today in travel
Much to the frustration of anyone in favor of ~disruption~, news emerged this week that United Airlines and Orbitz have sued Aktarer Zaman, a 22-year-old New Yorker whose travel site, Skiplagged, helps people find discount plane tickets.
But like in the case of rideshare apps, whose technology has put pressure on regular ol’ taxicabs to step up their game, some travel industry pros say Skiplagged is performing an important duty: forcing airlines to modernize their old-fashioned policies.
In the past week, the name Elizabeth Gallagher has gone viral.
In case you missed it, it all began when Torontonian Jordan Axani booked tickets for a round-the-world trip with his then-girlfriend, Elizabeth Gallagher. The pair broke up before they could take their journey, and Mr. Axani — who who didn’t want to go to the trouble of changing the names on the tickets, but also didn’t want to cancel them altogether — took to Reddit to find another Canadian with the same name as his former paramour who might like to score some amazing plane rides for free.
The week-long anticipation is finally over. Jordan Bishop, the Toronto man behind the Internet’s first blind crowdfunding campaign, has finally revealed his mystery product: greeting cards.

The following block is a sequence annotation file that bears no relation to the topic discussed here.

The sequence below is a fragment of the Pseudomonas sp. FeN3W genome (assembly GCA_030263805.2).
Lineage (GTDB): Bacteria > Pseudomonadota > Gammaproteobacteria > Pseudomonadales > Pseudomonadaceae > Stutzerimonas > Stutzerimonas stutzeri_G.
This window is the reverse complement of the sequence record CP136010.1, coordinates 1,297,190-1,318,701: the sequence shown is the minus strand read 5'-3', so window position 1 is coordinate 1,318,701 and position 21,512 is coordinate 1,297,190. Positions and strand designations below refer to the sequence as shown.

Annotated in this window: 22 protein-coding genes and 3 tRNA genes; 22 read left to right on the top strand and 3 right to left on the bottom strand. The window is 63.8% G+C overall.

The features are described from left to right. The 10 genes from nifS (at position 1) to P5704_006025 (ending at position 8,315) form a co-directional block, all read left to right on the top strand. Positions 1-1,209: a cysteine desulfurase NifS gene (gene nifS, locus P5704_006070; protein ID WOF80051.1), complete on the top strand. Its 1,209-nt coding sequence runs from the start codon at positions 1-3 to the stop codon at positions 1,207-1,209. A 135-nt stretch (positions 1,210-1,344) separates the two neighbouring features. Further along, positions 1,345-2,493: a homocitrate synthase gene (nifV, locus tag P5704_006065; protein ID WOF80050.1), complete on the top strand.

Mr. Bishop launched the crazy — but also genius — Crowdtilt campaign last Wednesday, wherein he proclaimed, “I’m going to do something I’ve never seen done before: I’m going to sell you my product before I tell you what it is.”
“I’m going to do something I’ve never seen done before,” Jordan Bishop wrote in a Medium post on Wednesday. “I’m going to sell you my product before I tell you what it is.”
Mr. Bishop is the founder of what he claims is the Internet’s first blind crowdfunding campaign, which launched Wednesday. To clarify, Mr. Bishop is asking the Internet to buy his product without even telling people what, exactly, they’re paying for.